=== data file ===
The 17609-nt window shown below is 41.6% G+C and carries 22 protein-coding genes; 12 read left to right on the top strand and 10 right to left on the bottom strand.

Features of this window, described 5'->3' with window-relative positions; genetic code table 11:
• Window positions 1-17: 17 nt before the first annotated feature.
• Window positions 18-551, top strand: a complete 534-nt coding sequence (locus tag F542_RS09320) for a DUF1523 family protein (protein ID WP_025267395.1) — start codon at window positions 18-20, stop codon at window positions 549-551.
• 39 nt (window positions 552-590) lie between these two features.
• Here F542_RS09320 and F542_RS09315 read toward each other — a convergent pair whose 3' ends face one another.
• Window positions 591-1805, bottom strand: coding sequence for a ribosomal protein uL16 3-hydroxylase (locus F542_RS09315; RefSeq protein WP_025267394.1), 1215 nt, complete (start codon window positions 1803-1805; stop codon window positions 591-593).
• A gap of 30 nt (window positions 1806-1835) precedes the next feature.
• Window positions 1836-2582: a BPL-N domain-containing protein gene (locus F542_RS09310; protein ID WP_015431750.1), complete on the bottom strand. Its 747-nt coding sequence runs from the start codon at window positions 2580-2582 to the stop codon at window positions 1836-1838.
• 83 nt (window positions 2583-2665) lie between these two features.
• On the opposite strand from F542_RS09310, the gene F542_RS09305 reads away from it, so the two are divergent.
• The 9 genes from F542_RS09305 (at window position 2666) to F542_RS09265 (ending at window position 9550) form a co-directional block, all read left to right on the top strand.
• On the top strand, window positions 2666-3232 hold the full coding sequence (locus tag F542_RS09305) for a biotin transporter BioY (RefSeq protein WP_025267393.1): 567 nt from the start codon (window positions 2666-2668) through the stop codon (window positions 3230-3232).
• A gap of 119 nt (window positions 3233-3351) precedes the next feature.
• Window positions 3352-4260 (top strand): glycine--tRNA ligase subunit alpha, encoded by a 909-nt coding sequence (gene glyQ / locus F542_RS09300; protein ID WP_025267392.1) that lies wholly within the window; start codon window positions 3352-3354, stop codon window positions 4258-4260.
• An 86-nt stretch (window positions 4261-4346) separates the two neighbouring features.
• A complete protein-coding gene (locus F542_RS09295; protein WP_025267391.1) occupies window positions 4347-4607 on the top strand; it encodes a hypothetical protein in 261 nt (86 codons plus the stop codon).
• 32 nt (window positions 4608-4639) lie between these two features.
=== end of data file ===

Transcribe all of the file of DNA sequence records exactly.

The 17609-nt window shown below is 41.6% G+C and carries 22 protein-coding genes; 12 read left to right on the top strand and 10 right to left on the bottom strand.

Features of this window, described 5'->3' with window-relative positions; genetic code table 11:
• Window positions 1-17: 17 nt before the first annotated feature.
• Window positions 18-551, top strand: a complete 534-nt coding sequence (locus tag F542_RS09320) for a DUF1523 family protein (protein ID WP_025267395.1) — start codon at window positions 18-20, stop codon at window positions 549-551.
• 39 nt (window positions 552-590) lie between these two features.
• Here F542_RS09320 and F542_RS09315 read toward each other — a convergent pair whose 3' ends face one another.
• Window positions 591-1805, bottom strand: coding sequence for a ribosomal protein uL16 3-hydroxylase (locus F542_RS09315; RefSeq protein WP_025267394.1), 1215 nt, complete (start codon window positions 1803-1805; stop codon window positions 591-593).
• A gap of 30 nt (window positions 1806-1835) precedes the next feature.
• Window positions 1836-2582: a BPL-N domain-containing protein gene (locus F542_RS09310; protein ID WP_015431750.1), complete on the bottom strand. Its 747-nt coding sequence runs from the start codon at window positions 2580-2582 to the stop codon at window positions 1836-1838.
• 83 nt (window positions 2583-2665) lie between these two features.
• On the opposite strand from F542_RS09310, the gene F542_RS09305 reads away from it, so the two are divergent.
• The 9 genes from F542_RS09305 (at window position 2666) to F542_RS09265 (ending at window position 9550) form a co-directional block, all read left to right on the top strand.
• On the top strand, window positions 2666-3232 hold the full coding sequence (locus tag F542_RS09305) for a biotin transporter BioY (RefSeq protein WP_025267393.1): 567 nt from the start codon (window positions 2666-2668) through the stop codon (window positions 3230-3232).
• A gap of 119 nt (window positions 3233-3351) precedes the next feature.
• Window positions 3352-4260 (top strand): glycine--tRNA ligase subunit alpha, encoded by a 909-nt coding sequence (gene glyQ / locus F542_RS09300; protein ID WP_025267392.1) that lies wholly within the window; start codon window positions 3352-3354, stop codon window positions 4258-4260.
• An 86-nt stretch (window positions 4261-4346) separates the two neighbouring features.
• A complete protein-coding gene (locus F542_RS09295; protein WP_025267391.1) occupies window positions 4347-4607 on the top strand; it encodes a hypothetical protein in 261 nt (86 codons plus the stop codon).
• 32 nt (window positions 4608-4639) lie between these two features.